Saturday, December 13, 2008

Better In Basra

Today's Basra
Having spent most of my National Service at Basra in Iraq back in 1955 and 1956, I am particularly pleased to see that it has now started to overcome some of its recent problems. In today's Daily Telegraph, Thomas Harding states that -

Basra was among the most liberated, secular and artistic cities in the Arab world, and it seems that with (Jaish al Madhdi militia HB.) JAM's strict Islamic stranglehold gone, better times have arrived. Couples can walk the streets holding hands, women have replaced face veils with liberal coatings of make-up and shops openly sell curvaceous evening gowns. On Thursday evening, the start of the Muslim weekend, the streets and restaurants were filled with people keen to enjoy nights now free from bomb blasts and gunfire. Two floating restaurants have even taken station on Basra’s famous cornice, where couples and families happily wander to the fairground.


Anand said...

Harry, The IA is still upset with the Brits. They think they won the fight in Basrah.

The British trained 10th IAD was until recently the worst division in the entire IA.

The Brits did a worse job training the Basrah provincial IP than the trainers for any other province.

This is why so many are upset with the Brits. The Brits have to evaluate why they did such a bad job training the IA and IP.

I am disappointed that the British public hasn't taken this lesson to heart, and evaluated exactly why "THEY" messed up this bad. They can't blame this on Iraqis (the non British trained IA performed well) or America or anyone else.

They key to success is not doing things yourself perfectly but facilitating other people doing things well.

This, in my view is at the heart of the British failure. For all our sakes, I hope the British learn these lessons and do a decent job training the ANSF (Afghan National Security Forces.) The world needs the Afghans and the ANSF to win.

Harry Barnes said...

Anand; British perceptions are influenced by the fact that initially we seemed to be way ahead of the US in Iraq. The US had Fallujah, Al Ghriab and Blackwater-syle issues (correctly) around their necks: whilst the UK had a friendly "soft-cap" image in Basra. Later we pulled back to Basra airport, with many in the UK seeing this as a fruitful move towards a withdrawal from Iraq - the initial invasion having been widely unpopular - much more so than in the US.

I know that later a great deal of the Iraqi Government's relative success in Basra, rested upon US backing. But by then, the British public had started to draw a line under our Iraqi adventure. Blair its architect had gone (even though Gordon Brown had never detached himself from the Blair line on Iraq). But Brown's premiership roughly co-insided with cuts in our troop numbers.

Just as many in the UK blame the US for the world economic collapse, so they blame it for a mistaken adventure in Iraq. Our own faults are seen as those of following the US lead. Any recent improvements in Iraq are only seen as making the best of a bad job.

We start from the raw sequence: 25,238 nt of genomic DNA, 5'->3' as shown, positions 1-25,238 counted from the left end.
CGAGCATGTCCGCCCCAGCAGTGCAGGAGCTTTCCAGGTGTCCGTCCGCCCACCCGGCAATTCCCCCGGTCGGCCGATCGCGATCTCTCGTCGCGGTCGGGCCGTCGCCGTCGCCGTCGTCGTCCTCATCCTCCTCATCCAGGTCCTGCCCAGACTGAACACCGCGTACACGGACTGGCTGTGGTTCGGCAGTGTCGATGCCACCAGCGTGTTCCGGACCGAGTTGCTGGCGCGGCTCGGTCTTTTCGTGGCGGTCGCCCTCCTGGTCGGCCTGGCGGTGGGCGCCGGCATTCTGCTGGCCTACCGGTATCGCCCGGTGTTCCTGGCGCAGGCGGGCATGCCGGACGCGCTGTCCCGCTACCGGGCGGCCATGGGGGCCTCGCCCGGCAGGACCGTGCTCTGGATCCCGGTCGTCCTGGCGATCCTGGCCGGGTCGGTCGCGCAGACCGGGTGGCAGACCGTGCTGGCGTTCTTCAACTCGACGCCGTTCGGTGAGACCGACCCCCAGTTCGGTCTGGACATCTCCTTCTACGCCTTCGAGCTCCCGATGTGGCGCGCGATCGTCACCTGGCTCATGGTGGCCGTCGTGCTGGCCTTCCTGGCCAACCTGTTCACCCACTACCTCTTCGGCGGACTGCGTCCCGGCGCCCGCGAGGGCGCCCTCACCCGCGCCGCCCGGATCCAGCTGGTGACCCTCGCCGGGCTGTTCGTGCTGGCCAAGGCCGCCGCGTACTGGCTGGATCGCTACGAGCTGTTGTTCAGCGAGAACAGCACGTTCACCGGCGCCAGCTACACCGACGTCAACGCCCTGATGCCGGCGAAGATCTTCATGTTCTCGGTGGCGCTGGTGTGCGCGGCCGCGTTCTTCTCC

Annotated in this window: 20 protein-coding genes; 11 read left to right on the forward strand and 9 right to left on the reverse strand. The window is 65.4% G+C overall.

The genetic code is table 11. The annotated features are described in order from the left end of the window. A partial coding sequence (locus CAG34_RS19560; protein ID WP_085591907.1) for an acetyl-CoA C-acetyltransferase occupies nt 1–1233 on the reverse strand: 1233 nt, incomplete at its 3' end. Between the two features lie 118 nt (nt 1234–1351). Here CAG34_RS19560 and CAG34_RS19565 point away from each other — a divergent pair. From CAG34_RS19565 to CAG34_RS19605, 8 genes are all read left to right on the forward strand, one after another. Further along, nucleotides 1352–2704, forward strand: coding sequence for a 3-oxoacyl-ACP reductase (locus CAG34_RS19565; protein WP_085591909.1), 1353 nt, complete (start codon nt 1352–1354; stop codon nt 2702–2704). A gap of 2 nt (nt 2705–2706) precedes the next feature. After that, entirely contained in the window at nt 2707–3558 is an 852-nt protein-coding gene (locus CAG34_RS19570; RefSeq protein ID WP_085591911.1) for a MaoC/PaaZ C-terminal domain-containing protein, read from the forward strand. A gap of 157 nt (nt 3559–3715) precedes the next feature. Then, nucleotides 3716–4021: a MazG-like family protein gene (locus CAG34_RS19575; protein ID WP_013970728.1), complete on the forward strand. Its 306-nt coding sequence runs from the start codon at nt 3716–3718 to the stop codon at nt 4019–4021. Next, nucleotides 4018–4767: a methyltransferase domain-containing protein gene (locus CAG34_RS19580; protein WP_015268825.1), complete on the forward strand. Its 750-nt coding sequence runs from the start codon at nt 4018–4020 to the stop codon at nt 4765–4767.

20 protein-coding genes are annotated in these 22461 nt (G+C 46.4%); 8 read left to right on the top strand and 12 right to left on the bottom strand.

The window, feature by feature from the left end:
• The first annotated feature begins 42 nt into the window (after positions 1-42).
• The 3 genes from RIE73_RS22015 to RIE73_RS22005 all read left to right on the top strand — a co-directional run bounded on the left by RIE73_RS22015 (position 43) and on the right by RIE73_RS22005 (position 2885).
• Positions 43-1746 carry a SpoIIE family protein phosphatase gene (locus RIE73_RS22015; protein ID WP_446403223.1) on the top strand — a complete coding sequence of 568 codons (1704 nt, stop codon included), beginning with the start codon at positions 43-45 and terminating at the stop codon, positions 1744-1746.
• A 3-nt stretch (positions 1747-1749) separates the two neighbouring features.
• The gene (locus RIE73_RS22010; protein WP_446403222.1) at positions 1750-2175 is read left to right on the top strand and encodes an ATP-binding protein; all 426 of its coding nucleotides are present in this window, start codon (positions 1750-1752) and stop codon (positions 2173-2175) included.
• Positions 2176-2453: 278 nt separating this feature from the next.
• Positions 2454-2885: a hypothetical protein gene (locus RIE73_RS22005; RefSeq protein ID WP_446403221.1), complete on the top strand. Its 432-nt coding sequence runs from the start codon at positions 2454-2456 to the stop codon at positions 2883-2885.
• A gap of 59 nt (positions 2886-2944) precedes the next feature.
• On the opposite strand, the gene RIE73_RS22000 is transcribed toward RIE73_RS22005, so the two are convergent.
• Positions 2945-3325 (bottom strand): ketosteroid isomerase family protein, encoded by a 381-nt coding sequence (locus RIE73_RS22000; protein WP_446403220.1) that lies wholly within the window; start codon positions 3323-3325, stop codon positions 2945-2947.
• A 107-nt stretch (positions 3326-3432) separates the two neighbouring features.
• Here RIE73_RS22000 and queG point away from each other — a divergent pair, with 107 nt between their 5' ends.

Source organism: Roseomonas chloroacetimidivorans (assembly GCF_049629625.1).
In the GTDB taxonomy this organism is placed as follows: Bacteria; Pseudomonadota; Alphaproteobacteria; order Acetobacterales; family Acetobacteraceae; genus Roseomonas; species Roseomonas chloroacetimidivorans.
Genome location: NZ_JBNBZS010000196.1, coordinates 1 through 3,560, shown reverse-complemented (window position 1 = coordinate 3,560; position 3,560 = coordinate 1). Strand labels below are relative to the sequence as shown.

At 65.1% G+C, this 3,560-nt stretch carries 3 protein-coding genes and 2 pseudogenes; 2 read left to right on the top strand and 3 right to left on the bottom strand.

Anand said...

"initially we seemed to be way ahead of the US in Iraq. The US had Fallujah, Al Ghriab and Blackwater-syle issues (correctly) around their necks: whilst the UK had a friendly "soft-cap" image in Basra."

This was a faulty perception. The Iraqi resistance and Iraqi Governing Council were wildly popular in Basrah in 2003. The Brits were greeted as liberators. They were protected by the anti Saddam Iraqi resistance from the many who wanted to hurt the British troops.

It was much harder in the Center, West and North. The problem in Fallujah was that it had far too few troops until 2004. Armed militias were allowed to take control. In addition, the Iraqi Governing Council and emerging Iraqi political class were unpopular in Fallujah. Later, in November 2004 the Marines and Iraqi Army finally occupied and pacified Falluja.

Abu Graib was one prison complex with huge problems in 2003 that stopped having problems when the problems were uncovered.

The contractors that worked for the US military did a good job. The problem was contractors that worked for the State department and other agencies (including for embassies of other countries, such as the contractors who defended the Turkish embassy.) It isn't fair to blame the contractor problems on the US military.

Harry, the British trained police in Basrah had huge problems with torture, and abuse of civilians. These problems were much more serious than the Falluja, Abu Ghraib and Blackwater put together.

"Later we pulled back to Basra airport, with many in the UK seeing this as a fruitful move towards a withdrawal from Iraq" In other words the British public and British military didn't give a damn about Iraqis; all they wanted to do was leave Iraq as quickly as possible. This is how many Iraqis saw the Brits.